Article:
Written by: John Edward Betancourt
It's incredible when you think about how many classic films can withstand the always tough test of time. Granted the final number is likely a small one, but I would wager to say that quite a few of them come from the horror genre. After all, they were films that terrified audiences to their core. While many other films have stuck with us in our hearts and memories, it is the ones that leave us wanting to keep the lights on when we go to bed that truly had an incredible impact on us.
There are few feelings more powerful than fear and I had the opportunity to enjoy a horror classic that I had not seen since I was a boy the other night at the Alamo Drafthouse and man...it still rocked. I'm talking about the Universal Pictures classic...The Wolf Man.
In fact this film is so iconic that we won't even bother with the plot because of how many people out there have seen this gem. No instead, I'd like to talk about how damn amazing a movie over seventy years old has held up so well.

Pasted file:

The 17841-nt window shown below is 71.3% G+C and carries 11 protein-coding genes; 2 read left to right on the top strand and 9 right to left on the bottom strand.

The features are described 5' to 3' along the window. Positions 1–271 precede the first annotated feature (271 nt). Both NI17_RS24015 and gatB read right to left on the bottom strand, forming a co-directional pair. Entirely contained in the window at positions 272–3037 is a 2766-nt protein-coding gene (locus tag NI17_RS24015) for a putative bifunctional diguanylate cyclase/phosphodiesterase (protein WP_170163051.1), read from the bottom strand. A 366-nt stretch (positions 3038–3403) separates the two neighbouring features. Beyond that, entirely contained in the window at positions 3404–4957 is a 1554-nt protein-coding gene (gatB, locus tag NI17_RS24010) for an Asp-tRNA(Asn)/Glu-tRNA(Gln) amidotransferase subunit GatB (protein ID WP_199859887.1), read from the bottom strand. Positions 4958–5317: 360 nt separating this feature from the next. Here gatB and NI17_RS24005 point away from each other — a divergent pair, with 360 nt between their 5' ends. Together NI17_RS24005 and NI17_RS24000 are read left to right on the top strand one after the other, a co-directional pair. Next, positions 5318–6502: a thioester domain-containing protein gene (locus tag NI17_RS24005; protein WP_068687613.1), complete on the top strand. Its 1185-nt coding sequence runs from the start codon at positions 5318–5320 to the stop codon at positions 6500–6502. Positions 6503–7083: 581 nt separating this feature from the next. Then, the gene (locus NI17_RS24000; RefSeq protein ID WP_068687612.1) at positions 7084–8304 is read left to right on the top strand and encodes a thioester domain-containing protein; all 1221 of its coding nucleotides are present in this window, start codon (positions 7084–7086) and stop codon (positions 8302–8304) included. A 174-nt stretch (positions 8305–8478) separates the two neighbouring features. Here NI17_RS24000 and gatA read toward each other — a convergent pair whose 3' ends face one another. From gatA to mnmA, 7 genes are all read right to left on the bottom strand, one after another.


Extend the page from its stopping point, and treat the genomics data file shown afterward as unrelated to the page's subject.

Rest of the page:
I mean after all, this is a film that has influenced many a filmmaker, including the great Tom Savini. With good reason, despite the low fi special effects, they still manage to wow after all these years simply on principle of appreciation. There's no CGI to wow us here, just time lapse photography that well, still works better than computer graphics on a bad day.
They work for one particular reason, Lon Chaney's performance. He brings to life the monster as it roams through the night. His Werewolf is ferocious and feral, a beast that only hints at the humanity that it was spawned from. He truly becomes the creature and that is cemented by his performance as the nervous and uncertain Larry Talbot, the unfortunate soul now cursed with the ability to turn into this monster.
But the beauty of this film goes beyond its makeup effects and fine acting by doing what horror does best, relating to the common man. It's central theme is fear and at times the message can be a little heavy handed but "the beast within" theme does not apply to all. Larry Talbot is an outcast through and through. A man who left home and returned only because it seemed his duty to take his brother's place. He simply does not belong and the fear of trying to fit in and adapt makes this film applicable to any of us. We've all been the outcast, we've all been a monster from time to time and that is why we still hold on to classics like this, because of the fact that they remind us of the evils that are capable within us, and our eternal struggle to beat them.